THIS is the question that prompted this whole series. CITIZEN RIDER was frustrated at a lack of solid information he can use. I suspect he’ll remain somewhat frustrated reading this, but he’ll be smarter and frustrated, which I hope will represent an improvement.
Basically, there are five major ways in which carbon composites are widely inspected today. Only three of them are likely to help a bike mechanic or owner wondering if that carbon rim is still OK after the curb hit.
Visual Inspection, Ultrasonic Inspection, Radiographic Inspection, Tap Test, and Load Test.
The first inspection technique has the major advantage that no special equipment is needed. Purchase price of the equipment is zero. Unfortunately, in many cases, you get what you pay for. Visual inspection is widely used as a part of the inspection process by the OEM manufacturers and it helps them immensely. I’ve often relied on photomicrographs to determine laminate quality and ply orientation of composites, and excessive porosity or resin pooling in the laminate is often evident to even a casual inspection. A bike mechanic or owner, on the other hand, is trying to determine if an impact is something to worry about. In the case of solid laminates, such as brake handles and such, a visual inspection may be very helpful. Carefully look for broken or loose fibers. Use a good magnifying glass in the area of the impact, and even more, on the back side of where the impact occurred. Damage is often more severe on the back side of a laminate. Still, even if you see damage, all it will really tell you is that you have cause to worry. In the case of hollow laminates, such as frame tubes, you are even in worse shape. The back side of the laminate will not be inspectible. If you are relying on visual inspection, the OEM advice to throw it away if you see something disturbing is about all that can be done. Still, looking is free and it can do no harm. Look hard, look REAL hard. Get a good magnifying glass. Inspect both sides of the composite.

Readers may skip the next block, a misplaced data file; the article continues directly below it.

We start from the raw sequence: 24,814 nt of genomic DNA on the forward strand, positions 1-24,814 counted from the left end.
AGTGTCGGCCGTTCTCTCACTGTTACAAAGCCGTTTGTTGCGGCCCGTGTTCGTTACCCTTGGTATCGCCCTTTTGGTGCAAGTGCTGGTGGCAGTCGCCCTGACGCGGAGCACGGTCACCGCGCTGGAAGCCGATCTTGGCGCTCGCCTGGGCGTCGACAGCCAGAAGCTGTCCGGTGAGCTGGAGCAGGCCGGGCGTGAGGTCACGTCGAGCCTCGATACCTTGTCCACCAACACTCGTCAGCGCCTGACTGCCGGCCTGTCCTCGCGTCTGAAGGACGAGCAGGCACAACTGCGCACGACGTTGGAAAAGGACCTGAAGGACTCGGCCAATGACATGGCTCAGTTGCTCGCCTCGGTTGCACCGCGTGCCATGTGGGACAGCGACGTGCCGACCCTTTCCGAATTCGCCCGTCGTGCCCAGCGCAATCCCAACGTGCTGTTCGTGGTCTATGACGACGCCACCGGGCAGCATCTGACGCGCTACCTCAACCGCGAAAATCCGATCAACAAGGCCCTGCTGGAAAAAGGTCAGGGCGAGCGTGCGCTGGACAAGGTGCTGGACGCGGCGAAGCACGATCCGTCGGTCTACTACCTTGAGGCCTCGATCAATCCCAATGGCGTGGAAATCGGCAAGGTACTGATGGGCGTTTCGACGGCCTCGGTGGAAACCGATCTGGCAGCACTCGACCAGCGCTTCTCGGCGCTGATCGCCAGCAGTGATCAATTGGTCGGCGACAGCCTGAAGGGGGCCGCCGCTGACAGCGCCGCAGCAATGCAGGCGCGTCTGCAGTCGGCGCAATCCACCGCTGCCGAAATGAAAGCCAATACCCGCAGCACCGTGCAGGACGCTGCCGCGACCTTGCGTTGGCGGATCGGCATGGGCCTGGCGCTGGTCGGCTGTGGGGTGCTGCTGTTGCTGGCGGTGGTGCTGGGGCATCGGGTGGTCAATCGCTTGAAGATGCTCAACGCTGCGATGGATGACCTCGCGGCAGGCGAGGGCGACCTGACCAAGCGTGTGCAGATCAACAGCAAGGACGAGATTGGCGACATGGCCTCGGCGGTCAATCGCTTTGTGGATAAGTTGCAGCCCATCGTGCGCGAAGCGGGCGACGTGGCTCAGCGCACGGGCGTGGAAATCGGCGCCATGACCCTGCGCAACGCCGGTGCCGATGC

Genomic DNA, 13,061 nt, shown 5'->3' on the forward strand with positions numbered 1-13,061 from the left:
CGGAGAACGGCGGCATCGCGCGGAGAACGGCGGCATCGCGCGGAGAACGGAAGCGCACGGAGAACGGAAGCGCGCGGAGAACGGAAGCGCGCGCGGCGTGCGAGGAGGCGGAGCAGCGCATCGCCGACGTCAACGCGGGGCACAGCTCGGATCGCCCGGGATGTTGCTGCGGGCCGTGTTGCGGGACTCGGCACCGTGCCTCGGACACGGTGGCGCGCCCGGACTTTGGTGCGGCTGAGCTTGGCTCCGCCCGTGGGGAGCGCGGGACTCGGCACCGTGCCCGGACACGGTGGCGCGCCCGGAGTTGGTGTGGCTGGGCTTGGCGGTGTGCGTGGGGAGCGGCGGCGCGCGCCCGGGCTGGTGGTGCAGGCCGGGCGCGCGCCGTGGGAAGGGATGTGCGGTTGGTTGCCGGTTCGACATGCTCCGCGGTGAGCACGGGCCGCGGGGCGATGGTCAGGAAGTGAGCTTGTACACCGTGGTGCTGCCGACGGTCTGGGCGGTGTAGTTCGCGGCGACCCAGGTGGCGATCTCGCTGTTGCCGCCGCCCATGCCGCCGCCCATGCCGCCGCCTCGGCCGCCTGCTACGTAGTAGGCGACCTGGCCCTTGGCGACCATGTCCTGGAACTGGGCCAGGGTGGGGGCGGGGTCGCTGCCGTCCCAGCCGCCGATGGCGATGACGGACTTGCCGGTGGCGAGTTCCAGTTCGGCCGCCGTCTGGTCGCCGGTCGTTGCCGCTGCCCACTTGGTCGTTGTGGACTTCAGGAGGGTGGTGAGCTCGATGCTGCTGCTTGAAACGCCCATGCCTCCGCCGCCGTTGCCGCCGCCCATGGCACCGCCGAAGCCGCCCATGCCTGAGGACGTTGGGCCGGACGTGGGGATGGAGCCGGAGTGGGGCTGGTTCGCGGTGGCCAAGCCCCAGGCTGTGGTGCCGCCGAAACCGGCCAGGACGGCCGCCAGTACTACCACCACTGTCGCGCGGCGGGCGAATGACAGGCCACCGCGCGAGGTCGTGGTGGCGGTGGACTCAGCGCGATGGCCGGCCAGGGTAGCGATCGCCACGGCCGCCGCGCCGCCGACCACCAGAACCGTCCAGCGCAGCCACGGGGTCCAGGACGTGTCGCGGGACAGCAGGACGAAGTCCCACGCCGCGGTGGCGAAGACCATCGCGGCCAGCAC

Ultrasonic inspection is the inspection method of choice to detect and characterize delaminations and impact damage in composites. What’s more, it is the workhorse method for OEM manufacturers, at least in the aircraft industry. Equipment can range widely in price. On eBay, for example, an ultrasonic hand inspection unit can be obtained for somewhere in the $4000 range. Ultrasonic thickness units can be had on occasion for more like $200. I do not know if such could be used An aircraft manufacturer would use a more sophisticated automated unit that will be more sensitive. Such would be beyond even a very upscale bike shop, though some manufacturers might use such units if they were volume producers. An ultrasonic inspection works by detecting how far the ultrasound travels into the composite before being reflected by an air gap or other discontinuities that reflect the ultrasound. Essentially, it can “see” if the plies are separated internally or if there’s a busted up inside surface on that tube. You’d actually have a GOOD chance of finding it if you were a trained ultrasonic technician and had comparison standards to use. Some of those guys are wonders – equivalent to the Navy sonar operators that can tell whales apart from each other from miles away. Maybe there’s a business opportunity here for a savvy guy that wants to sell inspection services to bike shops. Still, even with the best ultrasonic operator, my engineers and I constantly puzzle over what the strength effects really ARE of that “indication” that was detected. Still, if nothing else, you’d have more than just a hunch before deciding to throw that $3000 frame in the trash. You could tell the customer that your ultrasonic inspection service got an indication of a half inch defect on the chain stay and that isn’t covered by warrantee. He could even frame the inspection report if he were so inclined.